JOHANNESBURG (AP) — A shaken South Africa yesterday announced its first two deaths from the COVID-19 as the country’s cases rose above 1,000 and a three-week lockdown began, with some police screaming at the homeless on emptying streets.
The Health Minister said the deaths occurred in Western Cape province, home of Cape Town. South Africa has the most virus cases in Africa, with the total across the continent now above 3,200.
Security forces with megaphones screamed at people on the streets shortly after midnight in downtown Johannesburg, the country’s commercial hub. Homeless people scattered, looking for places to shelter, to the astonishment of residents who lined up on balconies and filmed the patrols with their mobile phones. One baton-wielding officer took chase.
Some motorists were pursued, stopped and searched.
“Go home,” security forces shouted. “You cannot be outside. You are so selfish.” Around 3am, sustained gunfire echoed through the streets.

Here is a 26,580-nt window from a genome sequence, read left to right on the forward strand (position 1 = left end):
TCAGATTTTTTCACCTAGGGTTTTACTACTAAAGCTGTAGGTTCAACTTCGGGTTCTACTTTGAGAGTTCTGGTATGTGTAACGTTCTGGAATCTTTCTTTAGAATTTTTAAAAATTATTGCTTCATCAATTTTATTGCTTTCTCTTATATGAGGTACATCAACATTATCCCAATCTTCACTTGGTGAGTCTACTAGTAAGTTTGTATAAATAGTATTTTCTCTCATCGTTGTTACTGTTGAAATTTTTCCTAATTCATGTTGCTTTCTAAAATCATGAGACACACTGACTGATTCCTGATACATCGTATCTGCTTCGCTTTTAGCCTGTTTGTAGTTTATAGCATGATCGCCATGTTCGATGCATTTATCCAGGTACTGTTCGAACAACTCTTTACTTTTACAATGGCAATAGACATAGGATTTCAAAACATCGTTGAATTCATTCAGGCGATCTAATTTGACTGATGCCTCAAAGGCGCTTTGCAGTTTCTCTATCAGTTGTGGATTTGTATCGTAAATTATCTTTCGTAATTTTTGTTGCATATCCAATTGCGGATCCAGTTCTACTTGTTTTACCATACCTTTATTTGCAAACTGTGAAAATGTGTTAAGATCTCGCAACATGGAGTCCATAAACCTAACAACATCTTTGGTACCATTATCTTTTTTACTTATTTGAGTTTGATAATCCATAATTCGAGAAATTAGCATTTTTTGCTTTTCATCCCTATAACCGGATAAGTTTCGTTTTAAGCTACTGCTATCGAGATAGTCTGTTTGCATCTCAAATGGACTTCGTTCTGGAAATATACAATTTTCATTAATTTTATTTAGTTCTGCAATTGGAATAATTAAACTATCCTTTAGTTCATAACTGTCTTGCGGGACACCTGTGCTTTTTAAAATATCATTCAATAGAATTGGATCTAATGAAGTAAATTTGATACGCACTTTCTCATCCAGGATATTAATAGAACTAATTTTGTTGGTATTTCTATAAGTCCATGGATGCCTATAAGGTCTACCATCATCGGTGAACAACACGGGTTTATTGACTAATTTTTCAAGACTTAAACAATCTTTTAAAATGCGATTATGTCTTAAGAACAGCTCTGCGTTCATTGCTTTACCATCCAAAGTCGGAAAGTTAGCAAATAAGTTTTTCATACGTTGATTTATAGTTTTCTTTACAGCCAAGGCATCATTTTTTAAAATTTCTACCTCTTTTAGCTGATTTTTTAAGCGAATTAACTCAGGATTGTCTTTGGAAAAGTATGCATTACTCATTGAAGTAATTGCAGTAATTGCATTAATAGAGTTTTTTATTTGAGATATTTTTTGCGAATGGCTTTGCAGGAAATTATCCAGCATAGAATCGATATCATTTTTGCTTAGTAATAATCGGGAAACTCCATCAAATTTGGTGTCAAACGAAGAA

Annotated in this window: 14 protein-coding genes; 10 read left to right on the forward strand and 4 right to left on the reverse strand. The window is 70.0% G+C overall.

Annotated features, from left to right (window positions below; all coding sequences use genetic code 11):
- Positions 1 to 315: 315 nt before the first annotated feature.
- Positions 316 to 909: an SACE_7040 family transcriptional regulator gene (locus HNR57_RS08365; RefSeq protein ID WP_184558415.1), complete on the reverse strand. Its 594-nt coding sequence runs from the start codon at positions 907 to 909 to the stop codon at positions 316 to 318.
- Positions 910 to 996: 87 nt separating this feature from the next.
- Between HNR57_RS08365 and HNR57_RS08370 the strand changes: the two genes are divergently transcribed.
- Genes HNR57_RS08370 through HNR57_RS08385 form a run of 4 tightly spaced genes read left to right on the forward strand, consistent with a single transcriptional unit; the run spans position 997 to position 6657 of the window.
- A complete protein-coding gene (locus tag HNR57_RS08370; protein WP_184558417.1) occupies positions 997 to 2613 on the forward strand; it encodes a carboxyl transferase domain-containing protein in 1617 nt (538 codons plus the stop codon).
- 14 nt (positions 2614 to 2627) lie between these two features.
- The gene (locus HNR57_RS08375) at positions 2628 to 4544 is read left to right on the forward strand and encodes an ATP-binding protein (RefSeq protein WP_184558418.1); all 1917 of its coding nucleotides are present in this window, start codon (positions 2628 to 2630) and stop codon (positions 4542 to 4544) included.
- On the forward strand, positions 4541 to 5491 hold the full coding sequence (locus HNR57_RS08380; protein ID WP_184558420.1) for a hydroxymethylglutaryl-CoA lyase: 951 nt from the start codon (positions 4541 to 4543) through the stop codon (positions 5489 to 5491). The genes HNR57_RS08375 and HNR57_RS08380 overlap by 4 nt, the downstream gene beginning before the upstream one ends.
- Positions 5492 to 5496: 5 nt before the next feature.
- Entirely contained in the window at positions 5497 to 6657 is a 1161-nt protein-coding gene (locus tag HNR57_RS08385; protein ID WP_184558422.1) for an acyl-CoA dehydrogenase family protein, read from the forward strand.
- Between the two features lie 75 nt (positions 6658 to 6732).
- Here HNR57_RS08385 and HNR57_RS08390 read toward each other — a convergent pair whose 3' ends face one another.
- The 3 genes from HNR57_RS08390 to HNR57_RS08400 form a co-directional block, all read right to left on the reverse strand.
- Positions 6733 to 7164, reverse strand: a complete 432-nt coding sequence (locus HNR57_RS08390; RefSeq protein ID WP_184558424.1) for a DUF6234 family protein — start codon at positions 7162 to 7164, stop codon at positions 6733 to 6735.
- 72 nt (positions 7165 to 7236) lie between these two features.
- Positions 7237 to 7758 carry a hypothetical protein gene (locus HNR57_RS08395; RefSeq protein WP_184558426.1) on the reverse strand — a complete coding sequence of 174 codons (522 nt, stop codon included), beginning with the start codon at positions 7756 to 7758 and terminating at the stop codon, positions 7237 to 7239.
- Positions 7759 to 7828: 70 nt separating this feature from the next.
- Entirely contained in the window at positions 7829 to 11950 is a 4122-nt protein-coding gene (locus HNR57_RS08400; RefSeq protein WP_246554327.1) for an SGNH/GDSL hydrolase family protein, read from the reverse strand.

After daybreak, police and military forces again surrounded a few dozen homeless people in downtown Johannesburg close to the main train station.
The risk of abuses was a concern. In Rwanda, which imposed a lockdown over the weekend, police have denied that two people shot dead last Monday were killed for defying the new measures.
South Africa President Cyril Ramaphosa, in full military uniform, on the eve of the lockdown told troops to be a “force of kindness” and reminded police that “our people are terrified right now and we should not do anything to make their situation worse”.
South Africans are meant to go outside only to obtain essentials such as groceries or medical care or to provide essential services. Public transport operates only during the usual rush hours, but complaints were reported of being charged double the price.
“We are putting our lives at risk,” one commuting worker told The Associated Press, saying they had little choice. “Please pray for us that are still working.”
Minibus taxis were sprayed with disinfectant before passengers boarded, leaving spaces between them, some wiping their hands.
Some shoppers ignored calls to keep at least a metre apart, jostling, as about 200 people lined up outside a centre in Vosloorus, a township east of Johannesburg.
Some people were openly scared. One caller to a popular morning radio talk show dissolved into tears, “I feel there’s nothing we can do,” he said.